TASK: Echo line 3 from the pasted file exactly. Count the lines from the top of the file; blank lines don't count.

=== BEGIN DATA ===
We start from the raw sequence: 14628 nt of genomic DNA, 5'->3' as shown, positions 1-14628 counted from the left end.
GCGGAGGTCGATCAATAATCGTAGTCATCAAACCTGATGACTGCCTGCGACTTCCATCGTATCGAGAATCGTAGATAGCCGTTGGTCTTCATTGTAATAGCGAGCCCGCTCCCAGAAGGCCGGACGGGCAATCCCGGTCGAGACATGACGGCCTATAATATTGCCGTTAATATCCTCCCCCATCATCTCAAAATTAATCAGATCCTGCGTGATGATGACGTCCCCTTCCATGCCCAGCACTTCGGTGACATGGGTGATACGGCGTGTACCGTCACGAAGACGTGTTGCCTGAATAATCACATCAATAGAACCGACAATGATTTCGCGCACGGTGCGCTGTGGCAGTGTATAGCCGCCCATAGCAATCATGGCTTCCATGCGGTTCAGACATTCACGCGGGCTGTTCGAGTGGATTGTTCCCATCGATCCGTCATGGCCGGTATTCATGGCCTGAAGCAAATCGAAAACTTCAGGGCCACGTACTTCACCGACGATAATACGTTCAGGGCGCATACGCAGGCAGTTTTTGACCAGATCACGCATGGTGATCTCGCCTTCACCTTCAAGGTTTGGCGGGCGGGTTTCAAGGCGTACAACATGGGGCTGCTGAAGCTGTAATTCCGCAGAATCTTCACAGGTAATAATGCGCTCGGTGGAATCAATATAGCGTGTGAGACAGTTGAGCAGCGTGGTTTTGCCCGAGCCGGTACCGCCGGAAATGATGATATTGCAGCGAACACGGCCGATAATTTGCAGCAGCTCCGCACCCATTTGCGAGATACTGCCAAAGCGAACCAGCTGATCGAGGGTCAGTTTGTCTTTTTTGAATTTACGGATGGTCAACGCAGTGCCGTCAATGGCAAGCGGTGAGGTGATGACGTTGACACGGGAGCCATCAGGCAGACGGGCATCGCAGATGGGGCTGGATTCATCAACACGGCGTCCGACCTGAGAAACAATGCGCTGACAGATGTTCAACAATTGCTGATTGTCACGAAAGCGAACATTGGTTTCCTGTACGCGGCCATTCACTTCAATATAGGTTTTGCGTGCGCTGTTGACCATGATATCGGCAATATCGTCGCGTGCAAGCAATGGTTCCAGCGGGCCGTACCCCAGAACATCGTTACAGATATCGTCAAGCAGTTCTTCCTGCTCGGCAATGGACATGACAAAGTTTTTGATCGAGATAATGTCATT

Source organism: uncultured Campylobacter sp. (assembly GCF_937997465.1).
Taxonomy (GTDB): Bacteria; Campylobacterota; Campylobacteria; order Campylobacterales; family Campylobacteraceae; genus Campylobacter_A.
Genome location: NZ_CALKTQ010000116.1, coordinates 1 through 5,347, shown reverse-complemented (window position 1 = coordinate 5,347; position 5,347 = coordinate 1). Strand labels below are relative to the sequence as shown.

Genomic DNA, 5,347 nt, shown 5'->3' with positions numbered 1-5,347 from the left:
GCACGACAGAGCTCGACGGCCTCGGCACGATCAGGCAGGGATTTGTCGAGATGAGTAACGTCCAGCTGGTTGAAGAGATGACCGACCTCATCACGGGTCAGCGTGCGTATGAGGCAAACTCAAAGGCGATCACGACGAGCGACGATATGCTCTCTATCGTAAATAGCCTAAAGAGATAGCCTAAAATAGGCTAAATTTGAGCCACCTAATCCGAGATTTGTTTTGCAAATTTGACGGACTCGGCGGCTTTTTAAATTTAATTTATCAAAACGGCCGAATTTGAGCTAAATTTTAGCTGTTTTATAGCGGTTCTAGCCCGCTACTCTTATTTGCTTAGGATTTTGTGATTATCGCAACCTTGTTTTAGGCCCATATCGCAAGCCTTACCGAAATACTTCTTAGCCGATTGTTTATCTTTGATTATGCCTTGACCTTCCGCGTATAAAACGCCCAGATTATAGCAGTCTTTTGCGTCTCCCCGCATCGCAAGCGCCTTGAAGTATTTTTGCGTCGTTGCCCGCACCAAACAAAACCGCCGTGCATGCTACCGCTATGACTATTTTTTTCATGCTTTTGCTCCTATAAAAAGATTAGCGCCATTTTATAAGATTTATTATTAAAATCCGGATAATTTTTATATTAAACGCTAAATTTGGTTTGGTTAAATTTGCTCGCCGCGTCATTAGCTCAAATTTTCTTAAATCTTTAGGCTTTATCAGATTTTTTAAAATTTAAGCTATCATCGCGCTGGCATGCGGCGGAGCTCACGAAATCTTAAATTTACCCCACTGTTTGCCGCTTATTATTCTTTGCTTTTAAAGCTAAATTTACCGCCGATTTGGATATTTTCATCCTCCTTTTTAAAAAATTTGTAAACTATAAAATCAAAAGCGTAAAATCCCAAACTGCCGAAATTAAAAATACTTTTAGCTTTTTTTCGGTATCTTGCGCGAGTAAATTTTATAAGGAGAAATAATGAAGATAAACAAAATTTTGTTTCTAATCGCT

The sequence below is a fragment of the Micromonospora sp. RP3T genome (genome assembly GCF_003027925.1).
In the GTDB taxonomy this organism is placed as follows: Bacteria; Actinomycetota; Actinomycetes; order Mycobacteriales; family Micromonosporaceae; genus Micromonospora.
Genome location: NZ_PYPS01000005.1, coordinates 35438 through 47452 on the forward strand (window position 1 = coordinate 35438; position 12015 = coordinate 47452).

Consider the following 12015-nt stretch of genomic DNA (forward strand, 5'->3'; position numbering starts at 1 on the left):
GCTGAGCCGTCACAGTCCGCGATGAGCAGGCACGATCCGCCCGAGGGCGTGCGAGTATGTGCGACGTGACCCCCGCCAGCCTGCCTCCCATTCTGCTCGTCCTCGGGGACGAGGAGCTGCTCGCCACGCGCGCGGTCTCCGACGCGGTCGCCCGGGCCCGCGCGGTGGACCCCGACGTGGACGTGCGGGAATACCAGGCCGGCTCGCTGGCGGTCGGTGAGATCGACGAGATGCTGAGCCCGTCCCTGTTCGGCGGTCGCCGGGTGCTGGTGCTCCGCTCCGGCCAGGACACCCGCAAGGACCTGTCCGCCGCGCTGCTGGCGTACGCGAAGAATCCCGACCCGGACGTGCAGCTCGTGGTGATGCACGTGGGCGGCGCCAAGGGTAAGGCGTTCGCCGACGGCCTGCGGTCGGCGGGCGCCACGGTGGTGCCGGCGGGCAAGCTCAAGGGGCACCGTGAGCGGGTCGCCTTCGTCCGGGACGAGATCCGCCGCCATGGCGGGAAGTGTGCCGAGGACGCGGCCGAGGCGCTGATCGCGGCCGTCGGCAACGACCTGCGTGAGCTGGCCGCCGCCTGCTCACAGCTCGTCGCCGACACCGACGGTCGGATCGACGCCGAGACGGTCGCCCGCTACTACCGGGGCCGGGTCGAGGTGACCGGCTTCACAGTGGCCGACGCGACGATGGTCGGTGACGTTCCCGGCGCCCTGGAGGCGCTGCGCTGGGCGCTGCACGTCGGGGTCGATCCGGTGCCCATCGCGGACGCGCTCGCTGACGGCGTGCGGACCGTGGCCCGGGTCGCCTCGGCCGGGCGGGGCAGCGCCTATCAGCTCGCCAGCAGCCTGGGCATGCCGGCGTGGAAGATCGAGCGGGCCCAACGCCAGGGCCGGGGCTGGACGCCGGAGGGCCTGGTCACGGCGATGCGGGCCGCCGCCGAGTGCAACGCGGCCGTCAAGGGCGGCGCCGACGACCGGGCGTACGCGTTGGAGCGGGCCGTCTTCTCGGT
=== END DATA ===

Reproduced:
Source organism: uncultured Campylobacter sp. (assembly GCF_937997465.1).